What would a phenomenological study of logic look like? It would investigate the modes of consciousness proper to the various categories of logic: variables, quantifiers, individual constants, connectives, predicates, premise and conclusion, rules of inference. This could be directed to a formal language such as we find in a logic textbook or it could be directed towards a suitable fragment of natural language. It would presumably identify different types of intentionality, both as to intentional object and intentional act. Thus, it might invoke a sense of multiplicity for quantifiers, a sense of assembly or construction for connectives, and a sense of completion for whole sentences—these being constitutive of the corresponding mental acts. This is how the relevant symbols inhabit the consciousness of the logical mind. It wouldn’t be much use to describe the mental acts involved as “a feeling of negation”, “a feeling of conjunction”, “a feeling of quantification”, “a feeling of deduction”: these descriptions may be true enough but they are not informative; we need something that elucidates the mental acts not merely names them. Someone might object that there are no such mental acts: consciousness is a blank when thinking logically. But this is hard to believe, because logical thought is conscious thought and must engage consciousness at a fine-grained level. Something must be going on in consciousness when we reason logically (say, perform a mental act of conjunction elimination), so it should be possible to say what it is. No doubt the process is rapid and difficult to monitor—we don’t self-consciously notice what is going on in our consciousness when we reason—but it should be possible to articulate it by various techniques, as we can the processes of conscious perception (also very rapid and difficult to keep track of). At any rate, it’s worth a try. We will want to sift what is essential from what is accidental, what is constitutive from what is merely associative. What conjunction reminds you of may not be of much general interest (the way your grandmother used to emphasize the word “and” when agitated, for example); we seek the universal, the essential. Feelings of hesitancy when using “if” will likely not be of the essence but quite idiosyncratic, and it is doubtful that they always occur even in a specific individual. So, the task won’t be easy—a good deal harder than identifying the overt behavior that goes with the logical symbols (though that isn’t easy either). But not all worthwhile endeavors are easy; let’s see what our efforts can come up with. Here I will focus on three semantic categories that have excited a good deal of interest from analytic (non-phenomenological) philosophers: names, demonstratives, and descriptions. For it is easier to do effective phenomenology when we already have a plausible analysis to work from: when we know what these linguistic devices mean and how they work, we can attempt to answer the question of their representation in consciousness. We can decide what it is like to use them once we know what their correct semantic analysis is. So: what is the consciousness of a being that uses and understands names, demonstratives, and descriptions? Specifically, what kind of intentionality is involved? To answer this question, I am going to assume certain well-known theories of these expressions; the task will be to spell out the phenomenological implications of these theories. First, names: what is the distinctive phenomenological content of consciousness when using a proper name? Assume the name is logically proper, a label for some object, a directly referential term; there is no mediating descriptive or conceptual or perceptual or imagistic content. Then we can say that consciousness grasps the bearer of the name without any intervening representational medium: there is no sense or mode of presentation standing between the speaker’s consciousness and the object denoted. There is immediate apprehension, direct contact, bare acquaintance: the being of the person or thing named is brought within consciousness without any help from other types of representation. (Sartre would say that consciousness is pure nothingness at this point, just empty directedness toward a particular being.) The intentionality involved is of the disappearing kind, i.e., the singular proposition in question contains the object named and nothing else. Its existence is contained in the intentional act. There is no phenomenological distance or rift between subject and object. Consciousness does not stop short of the fact (to quote Wittgenstein). The act of naming is primitive, isolated, and basic—a kind of bare pointing. This is linguistic consciousness at its most fundamental level (most child-like, we could say). But that isn’t all: in the case of actual names of natural language, there is a social dimension. The speaker is aware of his dependence on other speakers to secure a reference; these other speakers form another intentional object for him (another noema, as Husserl would say). He is aware of the social context of use, and hence of himself as a social being. Names link him to other people and his consciousness registers that fact. Thus, his field of intentionality includes, in addition to the reference of the name, the existence of other people on whom he is linguistically dependent (and perhaps dependent in other ways): not family resemblance but family reliance. He is part of a family of name users. So, his consciousness is permeated not only by objective particulars as the referents of names but also other people as mediators of naming practices: his mind reaches out to both entities in the act of naming. In the case of demonstratives, we have a different structure of intentionality: the social element is gone but something else takes its place as referential aid, viz context. The mind grasps the object by exploiting the context of utterance: a use of “that dog” secures a unique reference by occurring in a particular spatiotemporal context with a certain unique dog identified. Content is a function of character and context, as Kaplan would put it. And the speaker is aware of this; she knows that context enables her reference to work. Thus, her consciousness is directed towards the world in which demonstrative reference occurs—the world surrounding the act of speech. She is aware of herself as existing in a world of space and time, along with dogs and other objects of reference. She has what may be called extended intentionality (like the social world bound up with names). That is, she is aware of context, and hence of her place in the world. The intentionality here need not be sophisticated; it could just be egocentric space and time based on perceptual awareness (she need not have an objective conception of space and time). Still, her consciousness is directed to the world that constitutes context—as well as the part of the world she is currently referring to. Presumably this will involve bodily awareness, so that she is conscious of her own body as located. This is not true of naming, which could occur without the body (semantically speaking). In demonstrative reference the body is part of the apparatus, and this is represented in consciousness. Evidently, the same is true of “here” and “now” (the case of “I” is complicated). What is important, phenomenologically, is that consciousness extends beyond the immediate object demonstratively referred to (this is a truth of the phenomenology of the logic of demonstratives). The case of descriptions is different again: here the referential apparatus is confined to the words occurring in the description. Indeed, it doesn’t even extend beyond the reference of the predicates contained in the description: there is no reference to the object that satisfies those predicates at all (I am assuming Russell’s theory of descriptions). What we have is reference to universals (and acquaintance with same if we follow Russell) from which a uniquely identifying description is constructed. Consciousness never reaches beyond these, save derivatively. There is no direct singular reference to particulars. Nor is context or the social world invoked in the intentionality involved. Here the speaker is on his own with only his words to go on. His world is pro tem a world of universals; there might not even be any particulars in it. And he is aware of the indirectness, the distance, the fallibility of his attempt at reference to a world of particulars. This produces what we may call “referential anxiety”: it isn’t easy to generate a description that succeeds in achieving singular reference. There could be many objects in the world that satisfy the descriptions assembled. Descriptive intentionality is fraught with referential insecurity, because of the difficulty of guaranteeing uniqueness of reference. In a sense, descriptions are more intellectually demanding than names or demonstratives, because with them it is necessary to find words that fit the world: we must formulate such convoluted locutions as “There exists a king of France, and only one king of France, and this king of France is bald”. The speaker must hope that his existential proposition is true, and his uniqueness proposition, but these are eminently fallible. His consciousness is taxed and troubled by such exertions; his intentional acts are burdened with insecurity. He can’t rely on context or other people to help him out. This is why he often resorts to inserting names or demonstratives into his descriptions; it’s the only way to guarantee unique reference. So, phenomenologically, descriptive reference is in a class of its own: demanding, intellectualist, fraught, indirect, and restricted to universals. Names bring the world right up close; demonstratives bring in the world as context; descriptions don’t bring in the world at all (except indirectly). Accordingly, intentionality takes different forms in the three cases, shaping the phenomenological landscape. This is what (part of) the phenomenology of logic will look like. We can thus imagine what a more extensive phenomenology of logic might include: truth-functional intentionality for the classical connectives, modal intentionality for modal logic (thoughts of possible worlds, property modifiers, etc.), intimations of plurality for quantifiers, and so on. Wherever there is a logical concept there will be a movement of consciousness corresponding to it; typically, it will involve a more complex form of intentionality than that contained in the concept itself. Phenomenology is characteristically holistic (in one harmless sense).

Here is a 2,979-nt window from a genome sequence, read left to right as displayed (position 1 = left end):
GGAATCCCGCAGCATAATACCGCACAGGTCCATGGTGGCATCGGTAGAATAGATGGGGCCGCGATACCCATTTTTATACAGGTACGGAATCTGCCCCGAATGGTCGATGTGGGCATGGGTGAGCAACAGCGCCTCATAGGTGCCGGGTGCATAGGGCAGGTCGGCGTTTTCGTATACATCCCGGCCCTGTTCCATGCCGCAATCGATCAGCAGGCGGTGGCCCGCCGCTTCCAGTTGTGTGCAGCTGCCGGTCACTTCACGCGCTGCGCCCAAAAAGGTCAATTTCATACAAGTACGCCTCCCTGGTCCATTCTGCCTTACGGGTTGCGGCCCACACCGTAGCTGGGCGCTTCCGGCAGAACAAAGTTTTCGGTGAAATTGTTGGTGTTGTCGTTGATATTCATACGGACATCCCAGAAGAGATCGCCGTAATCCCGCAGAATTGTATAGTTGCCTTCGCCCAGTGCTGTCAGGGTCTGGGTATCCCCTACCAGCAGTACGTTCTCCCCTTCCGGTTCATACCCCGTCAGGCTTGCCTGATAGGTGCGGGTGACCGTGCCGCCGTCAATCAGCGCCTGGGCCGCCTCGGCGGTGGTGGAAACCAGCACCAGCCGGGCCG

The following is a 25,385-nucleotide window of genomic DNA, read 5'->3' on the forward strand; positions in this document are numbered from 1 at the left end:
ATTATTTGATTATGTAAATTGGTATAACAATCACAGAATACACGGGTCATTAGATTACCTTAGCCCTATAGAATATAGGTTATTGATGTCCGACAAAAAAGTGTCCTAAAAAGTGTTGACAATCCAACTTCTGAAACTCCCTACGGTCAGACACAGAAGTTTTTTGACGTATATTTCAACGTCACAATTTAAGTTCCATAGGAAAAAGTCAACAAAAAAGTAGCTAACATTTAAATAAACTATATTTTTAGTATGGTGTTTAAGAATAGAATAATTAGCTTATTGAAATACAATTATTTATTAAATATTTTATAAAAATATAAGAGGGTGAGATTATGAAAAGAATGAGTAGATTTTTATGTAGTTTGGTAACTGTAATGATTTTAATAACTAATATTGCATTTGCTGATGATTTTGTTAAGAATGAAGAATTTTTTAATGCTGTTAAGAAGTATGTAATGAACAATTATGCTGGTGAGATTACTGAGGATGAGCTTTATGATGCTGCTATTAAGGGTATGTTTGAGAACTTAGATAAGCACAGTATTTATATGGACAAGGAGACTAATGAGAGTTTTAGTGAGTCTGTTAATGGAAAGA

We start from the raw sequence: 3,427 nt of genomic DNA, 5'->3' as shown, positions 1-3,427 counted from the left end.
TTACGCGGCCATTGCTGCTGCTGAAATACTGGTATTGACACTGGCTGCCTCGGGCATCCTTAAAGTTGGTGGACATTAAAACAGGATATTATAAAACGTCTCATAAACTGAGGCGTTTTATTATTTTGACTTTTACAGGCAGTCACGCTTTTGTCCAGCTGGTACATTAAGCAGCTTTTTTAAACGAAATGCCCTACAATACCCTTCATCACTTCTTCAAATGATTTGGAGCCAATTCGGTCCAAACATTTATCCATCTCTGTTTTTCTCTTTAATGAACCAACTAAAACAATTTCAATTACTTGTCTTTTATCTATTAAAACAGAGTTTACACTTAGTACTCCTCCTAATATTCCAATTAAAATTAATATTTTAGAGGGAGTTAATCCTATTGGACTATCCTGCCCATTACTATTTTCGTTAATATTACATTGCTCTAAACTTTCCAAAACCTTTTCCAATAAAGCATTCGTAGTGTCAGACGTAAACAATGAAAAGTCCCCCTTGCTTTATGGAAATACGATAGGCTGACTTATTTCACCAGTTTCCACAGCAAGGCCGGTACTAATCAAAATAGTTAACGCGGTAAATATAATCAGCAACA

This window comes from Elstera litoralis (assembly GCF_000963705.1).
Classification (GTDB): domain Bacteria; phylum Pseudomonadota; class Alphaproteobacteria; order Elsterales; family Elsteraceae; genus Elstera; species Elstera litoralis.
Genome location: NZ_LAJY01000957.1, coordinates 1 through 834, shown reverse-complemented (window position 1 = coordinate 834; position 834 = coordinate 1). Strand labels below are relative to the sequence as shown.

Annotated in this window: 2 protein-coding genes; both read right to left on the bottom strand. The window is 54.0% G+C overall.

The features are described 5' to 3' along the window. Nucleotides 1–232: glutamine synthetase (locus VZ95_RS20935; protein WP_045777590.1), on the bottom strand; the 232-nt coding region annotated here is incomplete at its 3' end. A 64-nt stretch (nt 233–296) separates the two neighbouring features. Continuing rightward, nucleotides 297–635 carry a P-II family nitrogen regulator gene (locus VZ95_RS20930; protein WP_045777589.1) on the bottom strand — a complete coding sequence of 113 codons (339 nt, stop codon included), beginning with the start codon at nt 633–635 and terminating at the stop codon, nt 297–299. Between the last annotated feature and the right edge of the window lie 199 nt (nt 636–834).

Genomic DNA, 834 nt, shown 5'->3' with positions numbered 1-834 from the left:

As phenomenologists like to say, this is all part of the “lived experience” of doing logic—logic as we actually experience it.
 The phenomenology of the whole sentence is particularly important to this holism. Grammatically, a sentence is said to express a “complete thought”. Frege stressed the primacy of the sentence (the context principle) and regarded sentences as complete expressions. So, we would expect sentences to be accompanied by a form of intentionality that corresponds to this idea of completeness. There has to be an act of consciousness that constitutes recognition of such completeness. Since words have their meaning in sentences, the phenomenology of word meaning must somehow connect with the phenomenology of sentence meaning, which means that the sense of completeness will be implicit in the grasp of word meaning. Here is a potent source of phenomenological holism. Even if word meaning is incomplete, it will be experienced as involving the noema of completeness. Consciousness of word meaning always involves consciousness of complete sentence meaning. Intentionality is not atomistic.